Reflection on the 4×4

Emily Hollwedel 

With the halt of in-person schooling due to COVID-19, Howard County, like many other school systems across the nation, has had to adapt and overcome the adversities of teaching virtually. Soon enough, a plan was published that made major changes to the 2020-21 school year, and with one semester left to go, the Centennial community looks to reflect on both its successes and shortcomings. 

To adjust both staff and students to the massive change, Centennial High School, along with all other Howard County schools, implemented a new 4×4 system. This schedule allows students four classes per semester, each with a forty five-minute period of virtual learning. Classes flow Monday through Friday, with Wednesday being an asynchronous work day. A full semester has been completed under this new schedule, and many Centennial students have shared their opinions and thoughts on both the pros and cons of the 4×4. 

As a freshman, Gabby Simmonds originally considered a 4×4 “an interesting approach” to virtual learning. “I was thinking that two quarters for a class wouldn’t be enough time for learning all the material we needed to,” she said. 

Michelle Bank, a sophomore at Centennial, felt similarly about the situation. “My initial thoughts were immediately of AP tests. What were we going to do if we had our AP classes first semester? I felt like I would forget everything by the time AP season rolled around,” she noted. “And if we had the AP classes second semester, we wouldn’t be able to cover everything well enough to be prepared for the AP test!” Her concerns were shared by many upperclassmen in the school. AP Tests are a key factor for many students looking to pursue a college education, and by splitting classes into semesters, the student preparation certainly comes into play. 

After the first semester of 4×4 was completed, Banks and Simmonds still felt as if the material for each class was rushed. Time constraints often led to teachers cramming information into each class period, and for students taking several APs, retaining so much knowledge was a formidable task to undergo. 

“When other classes in the future depend on the classes we take now, it becomes very difficult to have all those learning gaps,” said Bank. “It’s stressful and distressing to have the gap in time.” 

Not only can long term learning gaps affect students, but gaps between class connections as well. Simmonds is disappointed that she could not connect with her teachers and fellow classmates she had in years prior. “I got a bit attached to the first four classes in the first semester,” she said. “So it was a bit sad to disconnect from them so quickly.” 

Yet, the anxiety was not all imperative. Students found that processing information and work for four classes rather than seven was a much easier feat. 

“Everything was much more manageable,” Simmonds claimed. “Despite everything, I think we managed to get the important units in [for each class].”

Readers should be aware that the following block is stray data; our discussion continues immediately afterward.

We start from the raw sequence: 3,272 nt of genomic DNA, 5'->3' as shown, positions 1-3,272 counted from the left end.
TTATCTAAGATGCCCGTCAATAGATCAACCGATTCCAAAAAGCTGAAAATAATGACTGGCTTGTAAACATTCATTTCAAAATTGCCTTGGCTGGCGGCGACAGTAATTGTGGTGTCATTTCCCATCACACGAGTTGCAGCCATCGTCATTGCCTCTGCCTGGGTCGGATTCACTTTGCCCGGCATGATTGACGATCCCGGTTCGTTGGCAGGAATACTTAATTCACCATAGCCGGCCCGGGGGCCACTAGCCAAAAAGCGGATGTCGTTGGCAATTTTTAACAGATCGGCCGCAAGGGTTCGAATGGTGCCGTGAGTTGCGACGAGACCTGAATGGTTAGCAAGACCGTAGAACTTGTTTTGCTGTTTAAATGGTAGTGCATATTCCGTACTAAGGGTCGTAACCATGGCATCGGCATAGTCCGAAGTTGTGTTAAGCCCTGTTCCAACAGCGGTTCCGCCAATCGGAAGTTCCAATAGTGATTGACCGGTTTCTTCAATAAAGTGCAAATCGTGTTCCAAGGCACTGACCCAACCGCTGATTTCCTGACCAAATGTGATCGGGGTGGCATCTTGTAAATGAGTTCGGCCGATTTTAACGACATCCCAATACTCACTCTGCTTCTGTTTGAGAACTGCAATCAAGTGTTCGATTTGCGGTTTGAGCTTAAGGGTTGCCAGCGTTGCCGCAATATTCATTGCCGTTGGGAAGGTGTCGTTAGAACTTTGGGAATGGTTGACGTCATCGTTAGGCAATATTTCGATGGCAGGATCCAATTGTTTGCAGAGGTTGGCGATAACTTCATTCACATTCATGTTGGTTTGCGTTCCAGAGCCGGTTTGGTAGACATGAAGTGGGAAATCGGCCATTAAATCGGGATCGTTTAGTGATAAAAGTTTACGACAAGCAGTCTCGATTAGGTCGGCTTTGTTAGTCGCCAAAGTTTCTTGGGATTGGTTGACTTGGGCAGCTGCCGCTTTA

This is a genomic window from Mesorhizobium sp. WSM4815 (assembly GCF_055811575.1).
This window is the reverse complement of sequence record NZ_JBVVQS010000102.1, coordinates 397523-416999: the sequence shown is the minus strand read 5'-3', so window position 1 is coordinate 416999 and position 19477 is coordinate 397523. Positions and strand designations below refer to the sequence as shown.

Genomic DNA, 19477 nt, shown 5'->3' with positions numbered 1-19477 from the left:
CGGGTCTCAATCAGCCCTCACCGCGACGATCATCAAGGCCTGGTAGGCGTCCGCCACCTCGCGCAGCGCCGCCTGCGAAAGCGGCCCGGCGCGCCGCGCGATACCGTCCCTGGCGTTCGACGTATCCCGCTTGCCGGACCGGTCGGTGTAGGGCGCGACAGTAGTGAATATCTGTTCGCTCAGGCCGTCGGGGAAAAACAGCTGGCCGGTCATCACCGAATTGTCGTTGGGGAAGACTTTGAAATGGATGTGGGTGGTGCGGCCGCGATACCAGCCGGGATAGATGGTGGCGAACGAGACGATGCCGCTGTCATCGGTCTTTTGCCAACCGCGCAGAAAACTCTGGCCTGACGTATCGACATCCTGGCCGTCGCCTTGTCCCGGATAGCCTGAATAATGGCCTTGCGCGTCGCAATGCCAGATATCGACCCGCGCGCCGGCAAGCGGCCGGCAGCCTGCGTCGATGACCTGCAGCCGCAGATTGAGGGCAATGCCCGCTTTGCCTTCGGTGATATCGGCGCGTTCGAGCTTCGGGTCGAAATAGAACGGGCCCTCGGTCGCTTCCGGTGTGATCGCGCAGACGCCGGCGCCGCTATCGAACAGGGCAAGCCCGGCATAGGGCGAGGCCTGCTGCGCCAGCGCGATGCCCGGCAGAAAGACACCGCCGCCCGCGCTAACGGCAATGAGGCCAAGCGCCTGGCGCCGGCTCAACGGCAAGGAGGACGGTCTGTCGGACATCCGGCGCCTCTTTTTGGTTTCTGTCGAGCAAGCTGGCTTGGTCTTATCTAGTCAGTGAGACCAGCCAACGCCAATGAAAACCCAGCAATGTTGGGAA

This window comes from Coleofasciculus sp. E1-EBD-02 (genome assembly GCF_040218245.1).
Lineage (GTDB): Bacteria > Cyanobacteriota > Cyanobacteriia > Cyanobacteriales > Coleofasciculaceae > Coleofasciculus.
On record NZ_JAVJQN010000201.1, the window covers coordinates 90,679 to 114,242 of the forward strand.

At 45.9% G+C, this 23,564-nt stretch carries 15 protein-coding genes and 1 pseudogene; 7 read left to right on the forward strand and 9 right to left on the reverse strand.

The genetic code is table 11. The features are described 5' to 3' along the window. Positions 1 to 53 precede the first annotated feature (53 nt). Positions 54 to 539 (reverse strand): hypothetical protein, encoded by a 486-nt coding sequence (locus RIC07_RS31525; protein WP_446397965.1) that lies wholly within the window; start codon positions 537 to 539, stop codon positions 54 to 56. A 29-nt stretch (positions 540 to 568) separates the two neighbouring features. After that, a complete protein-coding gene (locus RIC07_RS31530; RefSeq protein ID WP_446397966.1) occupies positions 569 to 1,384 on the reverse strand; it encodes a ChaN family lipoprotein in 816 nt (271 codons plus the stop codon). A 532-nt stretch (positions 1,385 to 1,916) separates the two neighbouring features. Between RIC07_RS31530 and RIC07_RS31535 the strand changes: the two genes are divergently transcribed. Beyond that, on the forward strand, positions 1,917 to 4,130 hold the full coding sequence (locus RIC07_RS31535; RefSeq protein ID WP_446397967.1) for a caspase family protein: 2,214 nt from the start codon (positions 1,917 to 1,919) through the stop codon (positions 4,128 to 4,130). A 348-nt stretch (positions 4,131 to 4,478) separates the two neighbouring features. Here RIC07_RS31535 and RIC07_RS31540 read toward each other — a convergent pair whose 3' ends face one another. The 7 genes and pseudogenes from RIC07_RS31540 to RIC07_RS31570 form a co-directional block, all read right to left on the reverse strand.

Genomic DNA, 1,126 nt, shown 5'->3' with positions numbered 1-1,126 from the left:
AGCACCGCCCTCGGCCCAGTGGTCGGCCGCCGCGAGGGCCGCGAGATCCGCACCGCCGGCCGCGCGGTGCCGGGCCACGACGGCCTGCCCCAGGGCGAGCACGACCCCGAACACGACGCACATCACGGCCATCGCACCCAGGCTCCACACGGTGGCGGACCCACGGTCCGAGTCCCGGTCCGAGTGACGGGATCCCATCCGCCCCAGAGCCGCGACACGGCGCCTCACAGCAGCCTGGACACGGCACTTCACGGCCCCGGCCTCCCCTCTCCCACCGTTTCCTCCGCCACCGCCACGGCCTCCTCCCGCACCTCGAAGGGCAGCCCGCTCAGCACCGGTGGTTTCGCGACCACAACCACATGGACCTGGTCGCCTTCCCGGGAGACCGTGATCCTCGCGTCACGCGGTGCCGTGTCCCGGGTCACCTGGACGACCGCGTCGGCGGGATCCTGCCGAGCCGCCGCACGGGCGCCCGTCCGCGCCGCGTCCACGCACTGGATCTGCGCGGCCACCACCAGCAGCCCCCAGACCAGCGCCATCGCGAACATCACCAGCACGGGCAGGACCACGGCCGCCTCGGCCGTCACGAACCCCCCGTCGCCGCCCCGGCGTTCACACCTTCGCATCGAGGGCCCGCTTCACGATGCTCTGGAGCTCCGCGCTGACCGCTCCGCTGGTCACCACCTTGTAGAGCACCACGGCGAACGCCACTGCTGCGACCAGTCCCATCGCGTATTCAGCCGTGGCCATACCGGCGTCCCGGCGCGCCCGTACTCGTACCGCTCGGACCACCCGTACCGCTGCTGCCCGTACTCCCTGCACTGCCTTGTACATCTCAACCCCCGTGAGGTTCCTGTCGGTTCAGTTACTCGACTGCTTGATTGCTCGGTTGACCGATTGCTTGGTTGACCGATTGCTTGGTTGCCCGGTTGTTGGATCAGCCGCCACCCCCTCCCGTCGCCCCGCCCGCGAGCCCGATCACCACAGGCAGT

For hyperactive learners like Bank, a 4×4 was a healthier way to go about virtual learning. “I get to focus and apply myself to learning more in 4×4. I enjoyed the fast paced nature of the classes and I feel like in the virtual setting, 4×4 was appropriate,” Bank said. “I don’t think I would be able to focus on seven classes at once while learning online.” 

Likewise, for senior Flynn Djan, workloads became easier to manage. “I never realized how rigorous and unable of focusing I was having seven classes a day,” they said. “I enjoy being able to do homework in the long gap, and also only having to focus for forty minute intervals.” 

With a full semester down, and only one to go, it’s time to start thinking about what possibilities the next year holds for Centennial. Though not returning next year, Djan shared their ideas about the school system continuing a permanent 4×4 schedule. 

“For me, as time constraining as 4×4 is, I think it’ll be nice,” they expressed. “It gives a lot of time for students to vibe.” 

As an eager freshman, Simmonds felt the situation could go either way, and shared which version of school would be best for each. “I think it depends on the type of learning we have next year,” noted Simmonds. “If we have school fully in person, I feel it would be okay to go back to seven periods, but if it’s virtual or hybrid, I think the 4×4 schedule would be good.”

Bank, on the other hand, had more worries about long lasting impacts a 4×4 might have on the learning process. “Although it may be less stressful at the time, I think we will see the effects of 4×4 in the upcoming years.” 

Regardless, like most of the situations involving education during a pandemic, there is a lot of uncertainty, and therefore possibility for change at the flip of a coin. For now, all we can do is wait and see what next year brings.


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